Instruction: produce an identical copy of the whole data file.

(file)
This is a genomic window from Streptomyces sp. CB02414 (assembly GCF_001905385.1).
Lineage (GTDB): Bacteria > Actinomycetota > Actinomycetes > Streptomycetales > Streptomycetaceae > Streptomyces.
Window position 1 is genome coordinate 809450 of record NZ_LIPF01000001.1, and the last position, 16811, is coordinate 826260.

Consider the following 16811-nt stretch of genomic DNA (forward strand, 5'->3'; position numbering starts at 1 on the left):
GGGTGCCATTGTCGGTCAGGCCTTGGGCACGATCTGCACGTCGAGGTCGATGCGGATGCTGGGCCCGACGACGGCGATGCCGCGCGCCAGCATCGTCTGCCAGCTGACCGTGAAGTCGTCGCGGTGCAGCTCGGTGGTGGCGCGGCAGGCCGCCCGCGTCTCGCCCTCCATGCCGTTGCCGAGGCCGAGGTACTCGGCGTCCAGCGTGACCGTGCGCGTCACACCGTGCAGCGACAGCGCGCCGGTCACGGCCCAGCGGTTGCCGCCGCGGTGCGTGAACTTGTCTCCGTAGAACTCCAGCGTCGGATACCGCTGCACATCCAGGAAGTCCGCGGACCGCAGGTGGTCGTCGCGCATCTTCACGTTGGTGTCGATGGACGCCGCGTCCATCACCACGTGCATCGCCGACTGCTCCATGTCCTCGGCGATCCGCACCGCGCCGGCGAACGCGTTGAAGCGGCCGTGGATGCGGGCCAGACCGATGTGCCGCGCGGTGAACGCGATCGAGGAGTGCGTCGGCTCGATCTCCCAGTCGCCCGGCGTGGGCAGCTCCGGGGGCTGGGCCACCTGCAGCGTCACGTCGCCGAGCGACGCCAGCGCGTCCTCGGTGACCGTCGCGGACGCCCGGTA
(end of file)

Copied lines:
This is a genomic window from Streptomyces sp. CB02414 (assembly GCF_001905385.1).
Lineage (GTDB): Bacteria > Actinomycetota > Actinomycetes > Streptomycetales > Streptomycetaceae > Streptomyces.
Window position 1 is genome coordinate 809450 of record NZ_LIPF01000001.1, and the last position, 16811, is coordinate 826260.

Consider the following 16811-nt stretch of genomic DNA (forward strand, 5'->3'; position numbering starts at 1 on the left):
GGGTGCCATTGTCGGTCAGGCCTTGGGCACGATCTGCACGTCGAGGTCGATGCGGATGCTGGGCCCGACGACGGCGATGCCGCGCGCCAGCATCGTCTGCCAGCTGACCGTGAAGTCGTCGCGGTGCAGCTCGGTGGTGGCGCGGCAGGCCGCCCGCGTCTCGCCCTCCATGCCGTTGCCGAGGCCGAGGTACTCGGCGTCCAGCGTGACCGTGCGCGTCACACCGTGCAGCGACAGCGCGCCGGTCACGGCCCAGCGGTTGCCGCCGCGGTGCGTGAACTTGTCTCCGTAGAACTCCAGCGTCGGATACCGCTGCACATCCAGGAAGTCCGCGGACCGCAGGTGGTCGTCGCGCATCTTCACGTTGGTGTCGATGGACGCCGCGTCCATCACCACGTGCATCGCCGACTGCTCCATGTCCTCGGCGATCCGCACCGCGCCGGCGAACGCGTTGAAGCGGCCGTGGATGCGGGCCAGACCGATGTGCCGCGCGGTGAACGCGATCGAGGAGTGCGTCGGCTCGATCTCCCAGTCGCCCGGCGTGGGCAGCTCCGGGGGCTGGGCCACCTGCAGCGTCACGTCGCCGAGCGACGCCAGCGCGTCCTCGGTGACCGTCGCGGACGCCCGGTA